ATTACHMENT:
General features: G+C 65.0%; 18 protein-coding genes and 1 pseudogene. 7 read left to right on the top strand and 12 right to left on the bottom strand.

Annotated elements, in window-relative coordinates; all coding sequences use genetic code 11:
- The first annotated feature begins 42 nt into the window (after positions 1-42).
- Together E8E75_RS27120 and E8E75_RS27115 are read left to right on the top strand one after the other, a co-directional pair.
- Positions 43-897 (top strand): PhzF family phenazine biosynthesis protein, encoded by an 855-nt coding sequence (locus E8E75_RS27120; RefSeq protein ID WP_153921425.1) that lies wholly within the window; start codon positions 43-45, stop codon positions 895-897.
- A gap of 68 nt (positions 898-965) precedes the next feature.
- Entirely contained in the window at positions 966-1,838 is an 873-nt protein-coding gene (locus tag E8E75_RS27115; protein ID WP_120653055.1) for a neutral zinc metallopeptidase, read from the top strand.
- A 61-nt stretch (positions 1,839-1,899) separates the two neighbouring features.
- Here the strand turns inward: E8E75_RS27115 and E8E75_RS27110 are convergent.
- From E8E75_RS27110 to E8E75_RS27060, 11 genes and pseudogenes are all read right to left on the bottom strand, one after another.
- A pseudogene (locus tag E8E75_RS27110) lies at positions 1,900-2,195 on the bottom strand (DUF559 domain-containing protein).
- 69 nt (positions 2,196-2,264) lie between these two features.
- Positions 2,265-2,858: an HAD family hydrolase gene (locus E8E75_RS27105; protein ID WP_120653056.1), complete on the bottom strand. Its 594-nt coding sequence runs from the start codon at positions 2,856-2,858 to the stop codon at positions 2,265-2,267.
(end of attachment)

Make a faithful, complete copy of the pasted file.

General features: G+C 65.0%; 18 protein-coding genes and 1 pseudogene. 7 read left to right on the top strand and 12 right to left on the bottom strand.

Annotated elements, in window-relative coordinates; all coding sequences use genetic code 11:
- The first annotated feature begins 42 nt into the window (after positions 1-42).
- Together E8E75_RS27120 and E8E75_RS27115 are read left to right on the top strand one after the other, a co-directional pair.
- Positions 43-897 (top strand): PhzF family phenazine biosynthesis protein, encoded by an 855-nt coding sequence (locus E8E75_RS27120; RefSeq protein ID WP_153921425.1) that lies wholly within the window; start codon positions 43-45, stop codon positions 895-897.
- A gap of 68 nt (positions 898-965) precedes the next feature.
- Entirely contained in the window at positions 966-1,838 is an 873-nt protein-coding gene (locus tag E8E75_RS27115; protein ID WP_120653055.1) for a neutral zinc metallopeptidase, read from the top strand.
- A 61-nt stretch (positions 1,839-1,899) separates the two neighbouring features.
- Here the strand turns inward: E8E75_RS27115 and E8E75_RS27110 are convergent.
- From E8E75_RS27110 to E8E75_RS27060, 11 genes and pseudogenes are all read right to left on the bottom strand, one after another.
- A pseudogene (locus tag E8E75_RS27110) lies at positions 1,900-2,195 on the bottom strand (DUF559 domain-containing protein).
- 69 nt (positions 2,196-2,264) lie between these two features.
- Positions 2,265-2,858: an HAD family hydrolase gene (locus E8E75_RS27105; protein ID WP_120653056.1), complete on the bottom strand. Its 594-nt coding sequence runs from the start codon at positions 2,856-2,858 to the stop codon at positions 2,265-2,267.